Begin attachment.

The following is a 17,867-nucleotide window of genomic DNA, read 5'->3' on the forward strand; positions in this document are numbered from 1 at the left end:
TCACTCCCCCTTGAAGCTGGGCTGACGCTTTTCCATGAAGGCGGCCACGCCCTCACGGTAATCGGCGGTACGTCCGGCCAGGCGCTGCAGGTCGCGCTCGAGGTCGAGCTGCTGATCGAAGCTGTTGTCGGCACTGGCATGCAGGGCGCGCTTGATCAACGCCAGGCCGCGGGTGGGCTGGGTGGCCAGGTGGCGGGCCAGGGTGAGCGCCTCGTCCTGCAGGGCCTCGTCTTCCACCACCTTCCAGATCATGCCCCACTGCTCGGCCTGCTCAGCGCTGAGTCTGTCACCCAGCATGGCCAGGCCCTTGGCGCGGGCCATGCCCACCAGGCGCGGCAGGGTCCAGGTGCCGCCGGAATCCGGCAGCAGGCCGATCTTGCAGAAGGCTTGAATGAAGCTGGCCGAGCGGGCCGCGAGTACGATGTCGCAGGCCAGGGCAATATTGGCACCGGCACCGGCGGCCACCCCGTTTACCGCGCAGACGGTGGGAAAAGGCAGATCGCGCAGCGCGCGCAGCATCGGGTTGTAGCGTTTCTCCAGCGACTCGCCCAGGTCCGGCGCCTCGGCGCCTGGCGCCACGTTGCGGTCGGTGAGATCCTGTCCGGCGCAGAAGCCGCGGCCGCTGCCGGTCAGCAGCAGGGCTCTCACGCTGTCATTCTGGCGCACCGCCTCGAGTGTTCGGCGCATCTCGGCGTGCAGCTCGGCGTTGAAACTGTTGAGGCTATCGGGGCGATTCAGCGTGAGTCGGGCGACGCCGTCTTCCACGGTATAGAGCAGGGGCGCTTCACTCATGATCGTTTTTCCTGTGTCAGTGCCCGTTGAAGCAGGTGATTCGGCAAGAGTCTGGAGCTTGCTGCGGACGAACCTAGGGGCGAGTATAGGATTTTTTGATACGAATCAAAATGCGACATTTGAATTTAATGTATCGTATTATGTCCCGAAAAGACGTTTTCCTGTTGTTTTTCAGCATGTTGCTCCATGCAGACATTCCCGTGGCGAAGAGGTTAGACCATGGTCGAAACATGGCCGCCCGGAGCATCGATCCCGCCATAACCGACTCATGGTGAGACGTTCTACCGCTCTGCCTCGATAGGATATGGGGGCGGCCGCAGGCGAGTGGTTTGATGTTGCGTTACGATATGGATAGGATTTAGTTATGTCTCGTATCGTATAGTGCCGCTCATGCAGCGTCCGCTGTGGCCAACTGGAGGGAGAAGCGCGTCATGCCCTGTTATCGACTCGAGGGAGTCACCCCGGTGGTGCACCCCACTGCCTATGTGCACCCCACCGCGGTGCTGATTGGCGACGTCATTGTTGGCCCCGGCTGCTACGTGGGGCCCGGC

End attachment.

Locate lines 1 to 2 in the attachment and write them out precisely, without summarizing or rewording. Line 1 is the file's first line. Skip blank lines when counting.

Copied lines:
The following is a 17,867-nucleotide window of genomic DNA, read 5'->3' on the forward strand; positions in this document are numbered from 1 at the left end:
TCACTCCCCCTTGAAGCTGGGCTGACGCTTTTCCATGAAGGCGGCCACGCCCTCACGGTAATCGGCGGTACGTCCGGCCAGGCGCTGCAGGTCGCGCTCGAGGTCGAGCTGCTGATCGAAGCTGTTGTCGGCACTGGCATGCAGGGCGCGCTTGATCAACGCCAGGCCGCGGGTGGGCTGGGTGGCCAGGTGGCGGGCCAGGGTGAGCGCCTCGTCCTGCAGGGCCTCGTCTTCCACCACCTTCCAGATCATGCCCCACTGCTCGGCCTGCTCAGCGCTGAGTCTGTCACCCAGCATGGCCAGGCCCTTGGCGCGGGCCATGCCCACCAGGCGCGGCAGGGTCCAGGTGCCGCCGGAATCCGGCAGCAGGCCGATCTTGCAGAAGGCTTGAATGAAGCTGGCCGAGCGGGCCGCGAGTACGATGTCGCAGGCCAGGGCAATATTGGCACCGGCACCGGCGGCCACCCCGTTTACCGCGCAGACGGTGGGAAAAGGCAGATCGCGCAGCGCGCGCAGCATCGGGTTGTAGCGTTTCTCCAGCGACTCGCCCAGGTCCGGCGCCTCGGCGCCTGGCGCCACGTTGCGGTCGGTGAGATCCTGTCCGGCGCAGAAGCCGCGGCCGCTGCCGGTCAGCAGCAGGGCTCTCACGCTGTCATTCTGGCGCACCGCCTCGAGTGTTCGGCGCATCTCGGCGTGCAGCTCGGCGTTGAAACTGTTGAGGCTATCGGGGCGATTCAGCGTGAGTCGGGCGACGCCGTCTTCCACGGTATAGAGCAGGGGCGCTTCACTCATGATCGTTTTTCCTGTGTCAGTGCCCGTTGAAGCAGGTGATTCGGCAAGAGTCTGGAGCTTGCTGCGGACGAACCTAGGGGCGAGTATAGGATTTTTTGATACGAATCAAAATGCGACATTTGAATTTAATGTATCGTATTATGTCCCGAAAAGACGTTTTCCTGTTGTTTTTCAGCATGTTGCTCCATGCAGACATTCCCGTGGCGAAGAGGTTAGACCATGGTCGAAACATGGCCGCCCGGAGCATCGATCCCGCCATAACCGACTCATGGTGAGACGTTCTACCGCTCTGCCTCGATAGGATATGGGGGCGGCCGCAGGCGAGTGGTTTGATGTTGCGTTACGATATGGATAGGATTTAGTTATGTCTCGTATCGTATAGTGCCGCTCATGCAGCGTCCGCTGTGGCCAACTGGAGGGAGAAGCGCGTCATGCCCTGTTATCGACTCGAGGGAGTCACCCCGGTGGTGCACCCCACTGCCTATGTGCACCCCACCGCGGTGCTGATTGGCGACGTCATTGTTGGCCCCGGCTGCTACGTGGGGCCCGGC